Hong Kong's first bike-sharing startup to end services this week

Experts believe Hong Kong is not an ideal place for bike-sharing firms due to its packed streets and mountain roads.
Written by Cyrus Lee, Contributor
Image: GoBee

GoBee.bike, the first local bike-sharing firm in Hong Kong, has announced it will cease its operations in the city on July 18, only one year and three months after the services were firstly launched.

The Hong Kong startup said the decision was made due to its financial situation and being unable to profit from services, as costs of maintaining the bikes were too high while business grew slowly.

Unlike bike-sharing giants in mainland China such as Mobike and Ofo, which demand only about 1 yuan (15 cents) for an hour-long ride, using GoBee's services in Hong Kong costs as much as HK$10 ($1.2) for 60-minute ride, plus HK$399 in deposits.

The local firm has promised to refund HK$399 in deposits to each user, but any remaining value in their accounts is not refundable, according to media reports.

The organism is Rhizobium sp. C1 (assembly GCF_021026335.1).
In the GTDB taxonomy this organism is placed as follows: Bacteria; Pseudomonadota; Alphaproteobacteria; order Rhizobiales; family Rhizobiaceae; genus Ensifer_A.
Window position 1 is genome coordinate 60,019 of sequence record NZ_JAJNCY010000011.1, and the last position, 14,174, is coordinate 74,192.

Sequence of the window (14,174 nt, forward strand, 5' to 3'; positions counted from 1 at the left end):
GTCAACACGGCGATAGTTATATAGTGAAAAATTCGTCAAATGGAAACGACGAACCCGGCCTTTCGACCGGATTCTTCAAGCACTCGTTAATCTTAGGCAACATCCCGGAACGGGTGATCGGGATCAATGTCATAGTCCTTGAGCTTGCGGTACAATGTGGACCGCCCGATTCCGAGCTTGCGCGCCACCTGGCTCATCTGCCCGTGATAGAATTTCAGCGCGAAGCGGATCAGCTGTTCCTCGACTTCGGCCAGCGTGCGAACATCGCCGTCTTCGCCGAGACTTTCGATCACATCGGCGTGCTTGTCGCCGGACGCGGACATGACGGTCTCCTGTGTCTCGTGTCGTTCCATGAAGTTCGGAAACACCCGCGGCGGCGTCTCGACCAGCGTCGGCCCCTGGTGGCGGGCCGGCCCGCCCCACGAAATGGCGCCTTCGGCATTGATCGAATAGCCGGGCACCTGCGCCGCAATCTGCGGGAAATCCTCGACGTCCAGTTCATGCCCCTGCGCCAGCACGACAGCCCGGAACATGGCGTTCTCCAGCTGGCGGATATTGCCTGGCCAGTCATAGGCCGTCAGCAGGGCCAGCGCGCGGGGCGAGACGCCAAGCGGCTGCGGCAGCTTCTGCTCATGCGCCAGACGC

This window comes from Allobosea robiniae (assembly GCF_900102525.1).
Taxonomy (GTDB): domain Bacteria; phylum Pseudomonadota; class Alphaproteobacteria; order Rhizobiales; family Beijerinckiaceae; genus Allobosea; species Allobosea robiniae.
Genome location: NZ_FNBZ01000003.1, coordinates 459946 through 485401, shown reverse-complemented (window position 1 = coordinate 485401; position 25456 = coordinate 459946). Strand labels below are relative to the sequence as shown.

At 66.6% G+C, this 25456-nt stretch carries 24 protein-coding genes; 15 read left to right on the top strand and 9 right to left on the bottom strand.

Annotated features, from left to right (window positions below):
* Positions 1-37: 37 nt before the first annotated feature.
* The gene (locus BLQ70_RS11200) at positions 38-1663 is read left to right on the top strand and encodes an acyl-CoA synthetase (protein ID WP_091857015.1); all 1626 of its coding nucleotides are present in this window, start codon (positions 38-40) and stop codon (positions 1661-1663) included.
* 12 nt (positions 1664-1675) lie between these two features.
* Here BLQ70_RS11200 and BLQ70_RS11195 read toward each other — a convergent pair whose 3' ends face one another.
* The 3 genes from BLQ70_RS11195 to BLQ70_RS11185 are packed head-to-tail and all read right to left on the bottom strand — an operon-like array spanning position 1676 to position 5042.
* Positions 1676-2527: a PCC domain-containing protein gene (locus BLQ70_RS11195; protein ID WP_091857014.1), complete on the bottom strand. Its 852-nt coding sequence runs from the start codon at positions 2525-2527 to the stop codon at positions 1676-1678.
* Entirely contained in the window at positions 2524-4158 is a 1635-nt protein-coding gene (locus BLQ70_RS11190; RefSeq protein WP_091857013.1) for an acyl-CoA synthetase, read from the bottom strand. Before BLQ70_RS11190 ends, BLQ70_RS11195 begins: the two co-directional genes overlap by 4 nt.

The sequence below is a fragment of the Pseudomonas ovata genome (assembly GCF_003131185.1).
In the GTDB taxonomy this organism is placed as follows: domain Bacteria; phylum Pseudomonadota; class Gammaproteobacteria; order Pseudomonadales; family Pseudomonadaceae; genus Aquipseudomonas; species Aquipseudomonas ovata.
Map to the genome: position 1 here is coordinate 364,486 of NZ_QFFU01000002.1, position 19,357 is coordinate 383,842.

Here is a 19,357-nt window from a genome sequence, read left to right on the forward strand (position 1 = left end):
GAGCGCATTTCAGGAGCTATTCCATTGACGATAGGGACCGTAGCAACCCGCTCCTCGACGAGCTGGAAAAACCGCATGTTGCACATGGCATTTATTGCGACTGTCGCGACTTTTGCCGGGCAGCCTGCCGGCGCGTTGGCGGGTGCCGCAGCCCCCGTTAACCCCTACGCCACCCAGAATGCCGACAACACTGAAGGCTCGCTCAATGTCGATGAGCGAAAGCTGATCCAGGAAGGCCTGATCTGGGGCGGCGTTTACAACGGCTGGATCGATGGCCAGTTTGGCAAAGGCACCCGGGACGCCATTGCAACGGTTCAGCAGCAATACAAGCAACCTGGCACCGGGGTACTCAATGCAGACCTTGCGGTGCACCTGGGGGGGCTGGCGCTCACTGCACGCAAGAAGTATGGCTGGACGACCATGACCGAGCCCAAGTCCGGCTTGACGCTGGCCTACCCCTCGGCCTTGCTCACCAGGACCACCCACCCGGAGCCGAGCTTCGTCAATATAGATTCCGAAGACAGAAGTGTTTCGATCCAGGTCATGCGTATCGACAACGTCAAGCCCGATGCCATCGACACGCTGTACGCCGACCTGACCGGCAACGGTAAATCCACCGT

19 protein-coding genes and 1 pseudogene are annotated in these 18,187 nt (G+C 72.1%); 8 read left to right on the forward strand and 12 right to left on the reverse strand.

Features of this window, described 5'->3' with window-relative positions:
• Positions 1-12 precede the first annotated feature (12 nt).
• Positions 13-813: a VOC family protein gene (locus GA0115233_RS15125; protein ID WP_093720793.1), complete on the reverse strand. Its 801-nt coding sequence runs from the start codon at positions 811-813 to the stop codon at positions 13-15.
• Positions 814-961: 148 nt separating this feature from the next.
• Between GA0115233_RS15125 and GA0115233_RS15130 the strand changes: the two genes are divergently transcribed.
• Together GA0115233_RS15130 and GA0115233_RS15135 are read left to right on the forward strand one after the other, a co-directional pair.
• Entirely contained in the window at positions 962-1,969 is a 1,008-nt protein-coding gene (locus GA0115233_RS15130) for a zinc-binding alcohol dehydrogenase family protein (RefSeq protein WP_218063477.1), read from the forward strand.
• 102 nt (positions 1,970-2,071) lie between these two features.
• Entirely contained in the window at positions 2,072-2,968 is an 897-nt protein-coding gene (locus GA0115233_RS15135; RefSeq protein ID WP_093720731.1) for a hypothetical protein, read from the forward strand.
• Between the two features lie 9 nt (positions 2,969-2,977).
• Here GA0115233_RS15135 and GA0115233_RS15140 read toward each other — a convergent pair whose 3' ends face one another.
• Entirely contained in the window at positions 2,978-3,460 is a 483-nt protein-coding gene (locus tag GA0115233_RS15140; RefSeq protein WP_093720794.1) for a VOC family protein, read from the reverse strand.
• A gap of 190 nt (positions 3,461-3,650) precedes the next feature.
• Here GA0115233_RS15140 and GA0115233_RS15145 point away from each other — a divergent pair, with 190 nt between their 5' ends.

GoBee, which firstly put about 1,000 shared bikes into action in April 2017, planned to increase the offerings to as many as 300,000 bikes by the end of last year, covering the majority of the city's territories.

The Hong Kong firm, also facing competition from a few other bike-sharing operators including Ofo, announced plans to secure $9 million in funds in August last year. GoBee said it would use the money to beef up its technology strengths, as well as R&D investments, adding that it was also planning to expand its services to overseas markets.

In February, GoBee ended its operations in France and Italy.

Experts believe a number of reasons have stymied the growth of bike-sharing firms, such as the extremely developed public transportation in the city, including metros and buses, which do not cause "last mile" issues that bike-share firms aimed to solve.

Also, Hong Kong is known for mountain roads, and public roads normally do not have a lane for bike riders, said experts, who added that parking bikes could also be a headache for the bike-sharing companies and users due to packed streets, according to Chinese reports.


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